In this study, the top most tangent height of the ice cloud detection was extracted as cloud height to analyse stratospheric cirrus clouds with MIPAS. However, one shortcoming of the MIPAS measurements is the coarser vertical resolution and large field of view. The large field of view, broken cloud conditions, and different extinction coefficients of the cloud layers cause CTH uncertainties for MIPAS. For optically thick clouds, CTHs can be overestimated by up to ∼1.6 km due to the field of view, and for optically thin clouds CTHs can be underestimated by up to ∼5.1 km (Griessbach et al., 2020). An average CTH overestimation of 0.75 to 1 km compared to the High-Resolution Dynamics Limb Sounder (HIRDLS) and CALIPSO has been reported by Sembhi et al. (2012). Therefore, sensitivity tests of CTHs in MIPAS are indispensable in assessing the robustness of the results. After extracting the cirrus cloud heights, we applied the same PSC filter as for CALIPSO. Further, daytime and night-time flags for MIPAS were added based on the solar zenith angles of the observations.
2.3 Tropopause data
The lapse rate tropopause (LRT) is defined as the lowest level at which the lapse rate decreases to 2∘ C km−1 or less, provided the average lapse rate between this level and all higher levels within 2 km does not exceed 2∘ C km−1 (WMO, 1957). Due to the close relations to temperature and relative humidity, the LRT shows good agreement with sharp stability and chemical transitions between the troposphere and stratosphere globally (Pan and Munchak, 2011; Spang et al., 2015; Xian and Homeyer, 2019). The LRT is therefore considered crucial for stratospheric cirrus cloud detections (Spang et al., 2015). In this study, we used LRT geopotential heights derived from the ERA-Interim reanalysis (re3data.org, 2020). ERA-Interim is a global atmospheric reanalysis with approximately 0.75∘ grid resolution on 60 vertical levels from the surface up to 0.1 hPa, which is available 6-hourly from 1979 to August 2019 (Dee et al., 2011). Considering a typical ±0.3 km bias of the ERA-Interim LRT data with respect to Global Positioning System (GPS) measurements and the 0.2 km vertical grid sampling of the CALIPSO data, an uncertainty of 0.5 km was used for stratospheric cirrus cloud detections, which is comparable to the approach of Homeyer et al. (2010) and Pan and Munchak (2011). The term “stratospheric cirrus clouds” for CALIPSO hereafter indicates cirrus clouds that have CTHs that are at least 0.5 km above the tropopause.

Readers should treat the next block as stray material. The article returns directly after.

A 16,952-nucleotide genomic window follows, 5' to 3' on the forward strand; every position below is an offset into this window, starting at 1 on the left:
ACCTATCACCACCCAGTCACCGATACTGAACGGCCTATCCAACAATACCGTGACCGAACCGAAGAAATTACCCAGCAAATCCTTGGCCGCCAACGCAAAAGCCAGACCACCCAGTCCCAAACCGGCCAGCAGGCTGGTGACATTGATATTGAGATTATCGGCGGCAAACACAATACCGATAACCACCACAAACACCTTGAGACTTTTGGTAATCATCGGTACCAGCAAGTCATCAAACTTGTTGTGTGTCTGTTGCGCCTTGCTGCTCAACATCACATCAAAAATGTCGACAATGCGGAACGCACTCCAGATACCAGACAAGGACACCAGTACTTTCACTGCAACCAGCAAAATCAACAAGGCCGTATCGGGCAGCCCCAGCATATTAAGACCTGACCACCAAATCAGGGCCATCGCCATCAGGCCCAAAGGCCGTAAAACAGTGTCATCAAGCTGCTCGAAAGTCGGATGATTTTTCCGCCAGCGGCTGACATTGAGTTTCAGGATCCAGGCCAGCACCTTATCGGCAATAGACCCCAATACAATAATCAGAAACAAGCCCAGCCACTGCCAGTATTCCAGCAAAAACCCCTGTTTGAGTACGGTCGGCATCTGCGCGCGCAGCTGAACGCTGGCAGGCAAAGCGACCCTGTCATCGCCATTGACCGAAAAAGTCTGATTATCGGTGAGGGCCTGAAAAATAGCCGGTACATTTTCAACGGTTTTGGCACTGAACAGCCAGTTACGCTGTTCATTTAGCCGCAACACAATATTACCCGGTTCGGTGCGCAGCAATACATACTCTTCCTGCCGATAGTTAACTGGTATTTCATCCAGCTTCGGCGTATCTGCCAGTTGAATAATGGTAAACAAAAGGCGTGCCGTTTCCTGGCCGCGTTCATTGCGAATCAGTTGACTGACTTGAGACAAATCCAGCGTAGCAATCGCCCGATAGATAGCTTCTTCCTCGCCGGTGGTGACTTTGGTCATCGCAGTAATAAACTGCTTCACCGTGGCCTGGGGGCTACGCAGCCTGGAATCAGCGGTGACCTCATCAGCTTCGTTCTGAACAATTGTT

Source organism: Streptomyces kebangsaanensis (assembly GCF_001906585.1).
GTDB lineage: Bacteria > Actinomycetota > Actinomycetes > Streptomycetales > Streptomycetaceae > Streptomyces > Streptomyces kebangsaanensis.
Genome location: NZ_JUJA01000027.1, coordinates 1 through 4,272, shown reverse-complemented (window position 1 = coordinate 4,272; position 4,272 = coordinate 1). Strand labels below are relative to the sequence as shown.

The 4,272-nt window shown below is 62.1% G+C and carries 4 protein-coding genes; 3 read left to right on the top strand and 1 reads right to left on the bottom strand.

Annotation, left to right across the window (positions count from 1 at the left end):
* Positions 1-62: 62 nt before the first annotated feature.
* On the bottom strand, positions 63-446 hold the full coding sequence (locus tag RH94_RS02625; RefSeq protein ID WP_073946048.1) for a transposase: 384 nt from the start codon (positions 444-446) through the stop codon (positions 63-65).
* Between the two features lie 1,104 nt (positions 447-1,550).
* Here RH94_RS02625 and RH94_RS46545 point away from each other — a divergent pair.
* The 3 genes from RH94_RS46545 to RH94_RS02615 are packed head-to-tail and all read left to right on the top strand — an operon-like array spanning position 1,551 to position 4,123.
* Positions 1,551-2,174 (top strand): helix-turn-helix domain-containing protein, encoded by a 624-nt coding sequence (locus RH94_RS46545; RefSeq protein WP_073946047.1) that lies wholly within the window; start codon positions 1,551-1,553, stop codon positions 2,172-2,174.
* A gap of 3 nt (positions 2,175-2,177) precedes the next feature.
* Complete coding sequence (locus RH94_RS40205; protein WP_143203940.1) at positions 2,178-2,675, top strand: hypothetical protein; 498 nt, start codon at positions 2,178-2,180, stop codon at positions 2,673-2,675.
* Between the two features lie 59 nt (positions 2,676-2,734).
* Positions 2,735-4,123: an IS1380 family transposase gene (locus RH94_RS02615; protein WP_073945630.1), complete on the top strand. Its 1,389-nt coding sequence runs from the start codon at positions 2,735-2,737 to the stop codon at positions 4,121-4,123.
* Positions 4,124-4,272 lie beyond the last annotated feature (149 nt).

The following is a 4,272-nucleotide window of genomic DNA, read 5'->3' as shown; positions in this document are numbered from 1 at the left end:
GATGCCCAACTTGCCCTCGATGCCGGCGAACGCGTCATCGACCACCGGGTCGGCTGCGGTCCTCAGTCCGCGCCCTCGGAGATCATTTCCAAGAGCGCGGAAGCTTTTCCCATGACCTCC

3.1 Night-time and daytime stratospheric cirrus clouds